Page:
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waAhine toa provide leadership

Women have played a key role in the college’s leadership and include Dr Ngapare Hopa, who was the first Māori woman to become a PhD in 1977 and Dr Sarah-Jane Tiakiwai, its inaugural Academic Director.

Reflecting on the development of the Endowed College, Dr Tiakiwai says the launch of the Tuumate Maahuta scholarships for postgraduate study in 1996, a year after the Raupatu settlement was the forerunner to the bricks and mortar of the College.

Dr Tiakiwai, who had previously graduated from Auckland University with a Master’s degree, was encouraged by Sir Robert Mahuta to undertake her PhD – and later that year she became was the first Waikato-Tainui doctoral scholarship recipient.

“Now all these years later the opportunities that have come about as a result of that, I think for me it’s a huge personal investment that the tribe made not just through the scholarship but all the opportunities that came from that.”

She’s proud of the Governance Training programme – Piki Tuu – that they developed in collaboration with Ngaai Tahu to assist tribal members to learn the ropes of governance from an iwi perspective, as well as a summer internship programme for undergraduates. There was also a marae development programme called Whakatupu Marae. During her stewardship as academic director, Dr Tiakiwai had four MBA cohorts graduate – an opportunity to develop the next cadre of leaders.

While she has enjoyed her role as Deputy Vice-Chancellor at Waikato University since she was appointed in 2017, Dr Tiakiwai looks to the future of the Endowed College with much optimism, as it seeks to fulfil the vision of its founder.

“It was often talked about as a white elephant, but it was more the discussions and the think tank and the research that would come out of it and how it would that benefit the tribe.”

Lady Raiha Mahuta is another unsung hero in the College’s development. She continued on the work of her late husband and secured an endowment for the College as an addition to the 2008 Waikato River Settlement. The educational centre was to provide leadership, innovation and research in indigenous development and practices with a special focus on improving the health and wellbeing of the Waikato River.

In 2018 a restructure saw the appointment of a chief executive officer, Dr. Cheryl Stephens and an executive team. 

Stephens says the College’s mission is grounded in the pursuit of tino rangatiratanga (self-determination) and the tongi (prophetic saying) of King Tawhiao, Maaku anoo e hanga i tooku nei whare – I will build this house where I reside.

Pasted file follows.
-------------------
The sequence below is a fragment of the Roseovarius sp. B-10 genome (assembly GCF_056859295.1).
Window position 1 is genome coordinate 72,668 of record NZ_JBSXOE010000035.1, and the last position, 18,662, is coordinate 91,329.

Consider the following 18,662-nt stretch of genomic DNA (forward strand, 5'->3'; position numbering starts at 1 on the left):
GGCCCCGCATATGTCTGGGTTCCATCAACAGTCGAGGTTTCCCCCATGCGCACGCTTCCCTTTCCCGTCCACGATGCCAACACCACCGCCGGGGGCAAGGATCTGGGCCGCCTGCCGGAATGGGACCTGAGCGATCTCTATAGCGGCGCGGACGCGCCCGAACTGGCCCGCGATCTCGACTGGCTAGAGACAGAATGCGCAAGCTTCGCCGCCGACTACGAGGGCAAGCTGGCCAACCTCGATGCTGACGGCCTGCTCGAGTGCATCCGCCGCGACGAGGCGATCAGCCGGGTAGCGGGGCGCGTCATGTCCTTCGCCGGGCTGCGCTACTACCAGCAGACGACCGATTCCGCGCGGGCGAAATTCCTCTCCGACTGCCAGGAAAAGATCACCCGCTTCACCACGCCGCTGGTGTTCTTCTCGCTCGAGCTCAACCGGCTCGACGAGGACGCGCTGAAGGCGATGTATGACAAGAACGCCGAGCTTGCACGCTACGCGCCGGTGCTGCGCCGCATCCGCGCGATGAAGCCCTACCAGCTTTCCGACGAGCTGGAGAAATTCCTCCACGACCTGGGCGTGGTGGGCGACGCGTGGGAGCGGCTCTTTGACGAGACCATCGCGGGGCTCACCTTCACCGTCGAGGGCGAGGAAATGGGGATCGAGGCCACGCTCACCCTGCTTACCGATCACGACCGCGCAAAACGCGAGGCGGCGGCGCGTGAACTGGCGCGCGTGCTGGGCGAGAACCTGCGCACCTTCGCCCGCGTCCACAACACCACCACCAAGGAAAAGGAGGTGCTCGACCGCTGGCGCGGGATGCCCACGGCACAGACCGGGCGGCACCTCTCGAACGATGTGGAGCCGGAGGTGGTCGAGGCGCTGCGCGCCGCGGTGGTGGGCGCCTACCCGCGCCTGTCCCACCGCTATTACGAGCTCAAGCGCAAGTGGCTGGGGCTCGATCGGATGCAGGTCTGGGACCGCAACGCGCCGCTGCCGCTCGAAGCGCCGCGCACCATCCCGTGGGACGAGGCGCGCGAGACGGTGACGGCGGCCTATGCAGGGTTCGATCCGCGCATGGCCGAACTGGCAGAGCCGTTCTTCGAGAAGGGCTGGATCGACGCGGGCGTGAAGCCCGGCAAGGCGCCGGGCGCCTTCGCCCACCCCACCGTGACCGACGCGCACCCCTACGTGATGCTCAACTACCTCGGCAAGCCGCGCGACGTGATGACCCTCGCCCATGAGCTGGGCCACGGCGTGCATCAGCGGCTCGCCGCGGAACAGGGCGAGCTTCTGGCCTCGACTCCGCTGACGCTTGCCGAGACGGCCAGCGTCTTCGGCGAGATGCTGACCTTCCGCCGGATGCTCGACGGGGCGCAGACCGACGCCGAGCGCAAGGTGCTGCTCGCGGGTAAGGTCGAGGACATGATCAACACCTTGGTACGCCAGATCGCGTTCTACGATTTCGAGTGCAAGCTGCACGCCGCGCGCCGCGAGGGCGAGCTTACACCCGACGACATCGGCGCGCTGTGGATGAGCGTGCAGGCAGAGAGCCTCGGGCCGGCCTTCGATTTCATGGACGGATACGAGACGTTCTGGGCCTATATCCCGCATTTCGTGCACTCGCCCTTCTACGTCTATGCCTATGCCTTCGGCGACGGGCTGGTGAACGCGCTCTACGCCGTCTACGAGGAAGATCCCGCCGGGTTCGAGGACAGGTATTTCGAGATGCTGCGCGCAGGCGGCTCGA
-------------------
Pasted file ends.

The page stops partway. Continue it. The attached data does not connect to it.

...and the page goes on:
“It’s about ‘fashioning our own house’ as well as implementing Sir Robert’s vision of the College for transforming tribal members into international citizens through postgraduate study and higher education.”

Ideally, the College’s student population will be made up of a third of Waikato tribal members. The mix will also include New Zealanders and international or indigenous students. 

While that still remains a long term goal, a partnership with Te Whare Waananga o Awanuiarangi is growing its first cohort of professional doctorate students. Ten of the 14-strong group are from Tainui.

“One of the key elements is the international outreach,” Cheryl said. “So we have interactions with students from indigenous communities in Maui, Hawaii and Tacoma in Seattle.”

Over the years thousands of tribal members have received grants from the Tainui Maaori Trust Board’s small 1946 settlement fund but there was no tracking system to show how their studies went and where they are now.

Since 2003, $14 million of scholarships have been awarded to tribal members, with more than 600 recipients in the past financial year. The top three institutions that tribal members are enrolled at are Waikato University, Te Waananga o Aotearoa and Auckland University of Technology(AUT) and the top fields of study are sciences, education and social services.

Waikato-Tainui General Manager Education and Pathways Raewyn Mahara says they are in a much better space nowadays. The tribal database shows what qualification the applicants have and what marae they belong to, which gives them the ability to provide and connect students with internship and job opportunities.

“We are far more co-ordinated and more purposeful around utilising this database and supporting our people, it’s not a one-hit-wonder –  here’s some money –  but it’s connecting them to a bigger purpose,” says Mahara.

Cheryl and her team have since created a Matanga network, reaching out to tribal members with doctorates. So far they’ve reconnected with 49 of 100 doctoral graduands who are keen to contribute to tribal development, and a big aim is to eventually build research communities at a marae level.

“Some of it is around growing their own community researchers, people who haven’t been involved with practical research, teaching them to use that,  then cater to the marae’s own research needs going forward.”